Thursday, November 13, 2014

DOC NYC ’14: When People Die They Sing Songs

Regina Gluckman survived the side of Casablanca we never see in the classic Michael Curtiz film. Although she and he husband escaped from occupied Belgium in the nick of time, they spent most of the war as prisoners of Vichy’s Camp Sidi Al Ayachi and Camp Bou Arfa. Obviously, she has important stories to tell, but age and time are stealing her capacity to articulate them. Olga Lvoff documents how music therapy helps Gluckman maintain connections to her daughter and their family history in the Oscar short-listed short documentary When People Die They Sing Songs (trailer here), which screens during this year’s DOC NYC.

Gluckman survived her long ordeal in the Moroccan camps. Her husband lived through it, but his psyche would be irreparably damaged. Sonia Gluckman hardy knew her father, but her relationship with her mother is long and complex. When her mother started showing the adverse effects of a stroke, Gluckman nursed her back to physical health, but was keenly aware of the time lost for documenting her survival story.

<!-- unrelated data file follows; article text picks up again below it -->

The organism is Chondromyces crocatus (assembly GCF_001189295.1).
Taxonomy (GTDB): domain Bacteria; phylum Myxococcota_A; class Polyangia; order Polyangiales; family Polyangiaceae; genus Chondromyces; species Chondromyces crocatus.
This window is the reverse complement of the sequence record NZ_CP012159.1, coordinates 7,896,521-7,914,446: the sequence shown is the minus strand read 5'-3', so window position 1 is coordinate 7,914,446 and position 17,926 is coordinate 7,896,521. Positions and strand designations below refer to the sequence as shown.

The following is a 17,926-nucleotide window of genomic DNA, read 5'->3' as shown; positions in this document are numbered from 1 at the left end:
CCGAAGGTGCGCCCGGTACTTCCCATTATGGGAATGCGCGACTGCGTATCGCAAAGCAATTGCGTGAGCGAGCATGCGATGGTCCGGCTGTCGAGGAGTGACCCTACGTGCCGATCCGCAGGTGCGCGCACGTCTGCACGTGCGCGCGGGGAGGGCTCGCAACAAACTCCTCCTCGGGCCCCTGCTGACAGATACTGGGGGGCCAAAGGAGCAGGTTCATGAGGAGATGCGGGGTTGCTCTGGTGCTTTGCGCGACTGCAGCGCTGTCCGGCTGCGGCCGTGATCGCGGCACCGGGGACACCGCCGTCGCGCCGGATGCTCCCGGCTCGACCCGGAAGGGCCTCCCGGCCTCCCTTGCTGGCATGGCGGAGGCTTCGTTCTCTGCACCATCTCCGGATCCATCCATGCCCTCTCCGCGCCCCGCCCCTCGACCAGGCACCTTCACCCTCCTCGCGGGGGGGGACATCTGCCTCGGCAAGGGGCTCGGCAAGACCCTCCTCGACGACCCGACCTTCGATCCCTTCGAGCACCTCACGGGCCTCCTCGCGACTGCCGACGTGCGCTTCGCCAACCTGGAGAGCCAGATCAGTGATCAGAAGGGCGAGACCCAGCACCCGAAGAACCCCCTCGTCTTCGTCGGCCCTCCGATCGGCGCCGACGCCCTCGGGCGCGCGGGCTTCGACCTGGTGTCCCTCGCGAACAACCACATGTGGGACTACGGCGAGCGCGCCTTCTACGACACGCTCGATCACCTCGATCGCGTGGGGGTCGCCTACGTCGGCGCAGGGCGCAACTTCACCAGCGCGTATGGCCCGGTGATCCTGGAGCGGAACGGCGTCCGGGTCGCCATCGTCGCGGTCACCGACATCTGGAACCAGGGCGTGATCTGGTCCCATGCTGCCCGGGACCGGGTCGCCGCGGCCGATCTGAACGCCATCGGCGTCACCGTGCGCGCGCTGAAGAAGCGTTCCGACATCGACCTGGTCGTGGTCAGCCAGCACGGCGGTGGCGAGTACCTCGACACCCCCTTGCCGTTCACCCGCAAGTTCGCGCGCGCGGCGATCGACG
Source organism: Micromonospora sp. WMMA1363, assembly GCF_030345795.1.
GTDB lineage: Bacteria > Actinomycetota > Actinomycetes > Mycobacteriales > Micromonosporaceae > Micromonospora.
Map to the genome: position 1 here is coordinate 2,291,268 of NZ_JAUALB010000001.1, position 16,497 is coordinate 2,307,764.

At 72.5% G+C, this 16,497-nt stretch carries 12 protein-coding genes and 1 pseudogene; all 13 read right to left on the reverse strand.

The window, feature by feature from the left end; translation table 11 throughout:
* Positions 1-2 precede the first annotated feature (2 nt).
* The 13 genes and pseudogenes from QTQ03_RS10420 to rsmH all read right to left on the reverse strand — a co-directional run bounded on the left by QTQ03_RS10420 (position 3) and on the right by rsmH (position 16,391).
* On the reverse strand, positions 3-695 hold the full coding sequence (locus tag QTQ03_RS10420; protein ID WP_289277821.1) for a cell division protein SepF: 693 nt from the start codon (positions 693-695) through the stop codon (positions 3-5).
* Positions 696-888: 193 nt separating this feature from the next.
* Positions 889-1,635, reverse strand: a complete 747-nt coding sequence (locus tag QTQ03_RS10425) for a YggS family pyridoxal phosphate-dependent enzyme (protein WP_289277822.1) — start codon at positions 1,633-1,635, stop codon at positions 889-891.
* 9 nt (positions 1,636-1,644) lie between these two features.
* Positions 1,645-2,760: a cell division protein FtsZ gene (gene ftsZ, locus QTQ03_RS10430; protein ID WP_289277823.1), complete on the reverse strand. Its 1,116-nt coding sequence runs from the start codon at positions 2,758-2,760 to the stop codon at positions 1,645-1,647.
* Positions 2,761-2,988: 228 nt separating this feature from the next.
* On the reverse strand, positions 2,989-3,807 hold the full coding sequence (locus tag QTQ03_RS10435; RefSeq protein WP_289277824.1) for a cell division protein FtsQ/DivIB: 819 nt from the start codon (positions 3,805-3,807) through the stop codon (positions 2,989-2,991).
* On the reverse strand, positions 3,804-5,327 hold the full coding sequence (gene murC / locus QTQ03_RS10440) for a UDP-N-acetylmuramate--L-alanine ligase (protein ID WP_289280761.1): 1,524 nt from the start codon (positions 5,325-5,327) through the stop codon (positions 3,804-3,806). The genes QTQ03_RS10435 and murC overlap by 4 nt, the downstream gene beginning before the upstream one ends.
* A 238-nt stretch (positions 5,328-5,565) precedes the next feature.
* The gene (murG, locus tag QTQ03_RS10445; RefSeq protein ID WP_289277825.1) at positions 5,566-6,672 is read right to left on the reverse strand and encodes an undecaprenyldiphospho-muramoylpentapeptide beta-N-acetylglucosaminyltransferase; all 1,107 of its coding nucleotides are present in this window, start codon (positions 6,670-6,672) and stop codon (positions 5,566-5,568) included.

Recognizing the difficult realities for what they are, Gluckman discovers her mother’s regular music therapy sessions are one of the best ways to draw her out. Gluckman happily sings the French and Yiddish songs of her youth, as her therapist gamely accompanies on the fly. Time is not on their side, but at least she is able to get some meaningful answers from her mother.

Arguably, the Moroccan Vichy camps constitute an aspect of Holocaust history that has not been widely covered in film and literature, which alone makes WPDTSS a valuable film. Yet, perhaps its most moving sequence addresses their 9/11 experiences. Necessarily colored by prior family tragedies, it sort of brings matters full circle.

Nominated for a student Oscar, WPDTSS is a sensitive film that does not belabor its painful ironies. Typically, remembrance is the guiding principle of Holocaust documentaries, but it is becoming increasingly difficult act for Gluckman. Yet, unlike far too many members of her family, she survived to be plagued by the consequences of old age. Featuring a supportive but evocative soundtrack, Lvoff’s film has something to add to our understanding of history as well as the issues of aging. Respectfully recommended, When People Die They Sing Songs screens this Sunday (11/16) on a double bill with The Lion’s Mouth Opens, as part of DOC NYC 2014.